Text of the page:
After Jared Mauch had trouble getting good broadband service in rural Michigan from AT&T or Comcast, he reportedly built his own fiber-to-the-home internet service provider, or ISP. Now Mauch is expanding his homegrown services through a $2.6 million government grant, part of the America Rescue Plan's State and Local Fiscal Recovery Funds, Ars Technica reported on Wednesday.
When Ars Technica first wrote about Mauch and his ISP, Washtenaw Fiber Properties LLC, last January, he was providing internet service to 30 Michigan homes. He reportedly decided to start his own ISP after Comcast wanted $50,000 to extend its cable network to his home.
Mauch is reportedly now using money from the grant to extend his services to hundreds more homes. He signed a contract in May with local Washtenaw County officials that requires him to bring service to 417 homes, but he's eyeing nearly 600 potential customers, according to Ars Technica. His ISP will reportedly provide speeds up to 100Mbps with unlimited data for $55 a month or 1Gbps with unlimited data for $79 a month.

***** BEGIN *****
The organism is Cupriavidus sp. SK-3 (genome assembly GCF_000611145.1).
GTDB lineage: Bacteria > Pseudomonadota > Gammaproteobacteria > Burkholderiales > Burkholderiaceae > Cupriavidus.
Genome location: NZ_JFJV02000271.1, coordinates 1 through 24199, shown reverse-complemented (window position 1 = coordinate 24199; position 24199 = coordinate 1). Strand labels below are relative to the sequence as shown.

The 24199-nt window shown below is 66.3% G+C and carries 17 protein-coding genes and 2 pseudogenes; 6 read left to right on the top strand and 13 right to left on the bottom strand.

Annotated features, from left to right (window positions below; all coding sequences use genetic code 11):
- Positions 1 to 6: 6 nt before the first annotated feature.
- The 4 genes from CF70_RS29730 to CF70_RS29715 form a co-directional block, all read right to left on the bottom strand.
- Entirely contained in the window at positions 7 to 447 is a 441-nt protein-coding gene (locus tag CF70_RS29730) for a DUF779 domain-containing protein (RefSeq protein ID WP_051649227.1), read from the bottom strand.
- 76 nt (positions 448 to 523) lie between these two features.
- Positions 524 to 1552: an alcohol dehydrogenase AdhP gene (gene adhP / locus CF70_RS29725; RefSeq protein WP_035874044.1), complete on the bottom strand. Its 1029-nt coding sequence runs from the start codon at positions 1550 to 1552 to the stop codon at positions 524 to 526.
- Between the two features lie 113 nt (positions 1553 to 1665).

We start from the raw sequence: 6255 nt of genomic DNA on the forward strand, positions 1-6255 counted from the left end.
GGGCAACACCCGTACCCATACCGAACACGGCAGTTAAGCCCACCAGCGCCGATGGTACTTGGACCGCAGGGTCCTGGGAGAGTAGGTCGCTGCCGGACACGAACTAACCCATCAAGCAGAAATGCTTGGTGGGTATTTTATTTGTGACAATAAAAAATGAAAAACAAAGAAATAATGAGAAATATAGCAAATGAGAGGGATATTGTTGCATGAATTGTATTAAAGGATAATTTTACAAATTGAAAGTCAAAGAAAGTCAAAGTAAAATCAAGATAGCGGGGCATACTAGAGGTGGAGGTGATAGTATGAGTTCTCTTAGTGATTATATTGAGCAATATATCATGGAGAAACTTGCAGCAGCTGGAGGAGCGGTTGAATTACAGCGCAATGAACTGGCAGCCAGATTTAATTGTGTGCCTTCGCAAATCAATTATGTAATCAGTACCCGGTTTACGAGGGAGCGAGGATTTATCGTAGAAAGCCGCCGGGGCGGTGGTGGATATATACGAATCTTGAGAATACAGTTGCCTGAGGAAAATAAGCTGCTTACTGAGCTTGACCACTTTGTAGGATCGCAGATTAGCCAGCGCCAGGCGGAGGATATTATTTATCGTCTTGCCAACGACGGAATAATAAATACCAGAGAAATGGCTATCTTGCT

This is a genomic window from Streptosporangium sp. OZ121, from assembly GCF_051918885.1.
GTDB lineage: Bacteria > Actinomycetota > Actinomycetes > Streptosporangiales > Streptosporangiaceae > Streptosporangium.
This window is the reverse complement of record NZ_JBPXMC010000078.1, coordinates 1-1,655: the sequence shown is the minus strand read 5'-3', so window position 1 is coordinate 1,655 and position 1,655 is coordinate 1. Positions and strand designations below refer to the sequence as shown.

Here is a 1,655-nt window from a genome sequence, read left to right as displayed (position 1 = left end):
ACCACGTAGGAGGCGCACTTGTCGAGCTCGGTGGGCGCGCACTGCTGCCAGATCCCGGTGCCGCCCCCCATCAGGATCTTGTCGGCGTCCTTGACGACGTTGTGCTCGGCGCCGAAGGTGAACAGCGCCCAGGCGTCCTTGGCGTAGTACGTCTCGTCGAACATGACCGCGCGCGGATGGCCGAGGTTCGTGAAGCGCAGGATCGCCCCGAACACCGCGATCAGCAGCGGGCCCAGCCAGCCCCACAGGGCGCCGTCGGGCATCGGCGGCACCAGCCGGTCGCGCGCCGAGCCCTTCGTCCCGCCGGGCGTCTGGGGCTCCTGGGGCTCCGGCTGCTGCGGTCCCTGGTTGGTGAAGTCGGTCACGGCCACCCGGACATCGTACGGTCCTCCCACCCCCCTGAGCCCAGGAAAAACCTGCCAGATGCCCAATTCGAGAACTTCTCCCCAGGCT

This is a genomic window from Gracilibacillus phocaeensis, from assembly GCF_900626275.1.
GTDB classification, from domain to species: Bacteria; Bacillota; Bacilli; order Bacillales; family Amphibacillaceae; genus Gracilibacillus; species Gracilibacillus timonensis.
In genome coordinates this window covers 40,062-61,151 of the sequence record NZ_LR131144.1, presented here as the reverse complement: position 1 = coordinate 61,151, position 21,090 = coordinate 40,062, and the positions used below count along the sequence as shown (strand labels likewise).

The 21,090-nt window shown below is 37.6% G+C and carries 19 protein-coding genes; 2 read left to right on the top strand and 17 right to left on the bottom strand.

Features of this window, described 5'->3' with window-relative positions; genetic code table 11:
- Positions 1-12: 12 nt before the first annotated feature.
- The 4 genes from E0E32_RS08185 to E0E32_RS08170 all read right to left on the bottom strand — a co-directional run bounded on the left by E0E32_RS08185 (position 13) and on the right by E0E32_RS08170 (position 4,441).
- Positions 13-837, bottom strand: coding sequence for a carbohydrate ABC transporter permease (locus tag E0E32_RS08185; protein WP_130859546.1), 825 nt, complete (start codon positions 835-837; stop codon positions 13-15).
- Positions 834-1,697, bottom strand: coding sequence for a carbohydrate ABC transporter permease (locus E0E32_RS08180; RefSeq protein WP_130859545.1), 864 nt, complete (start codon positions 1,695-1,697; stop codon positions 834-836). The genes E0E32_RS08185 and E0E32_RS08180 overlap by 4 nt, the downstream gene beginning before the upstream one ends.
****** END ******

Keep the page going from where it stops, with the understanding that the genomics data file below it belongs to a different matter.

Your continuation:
have quickly expanded in the US thanks in part to pandemic-influenced telecommuting and government subsidies. US programs like the Rural Digital Opportunity Fund and Broadband Equity have encouraged internet service providers to bring faster access to places in the US that originally would've been unprofitable to serve.
Last November, President Joe Biden signed a $1.2 trillionthat dedicated $65 billion to broadband access. The new law intends to help close the which refers to the divide between certain regions and demographic groups that aren't equipped with modern technology and those that are.
The recent news highlights how communities with a lack of resources for digital needs are creating their own. Construction, covered by Mauch's funding, will begin on an area that surrounds a lake in Freedom Township in August, Ars Technica reported.
"Generally speaking, it's a lower income area as well as an area that has been without service for a very long time, aside from cellular or wireless," Mauch told the publication. "The goal is to close the gap on them very quickly."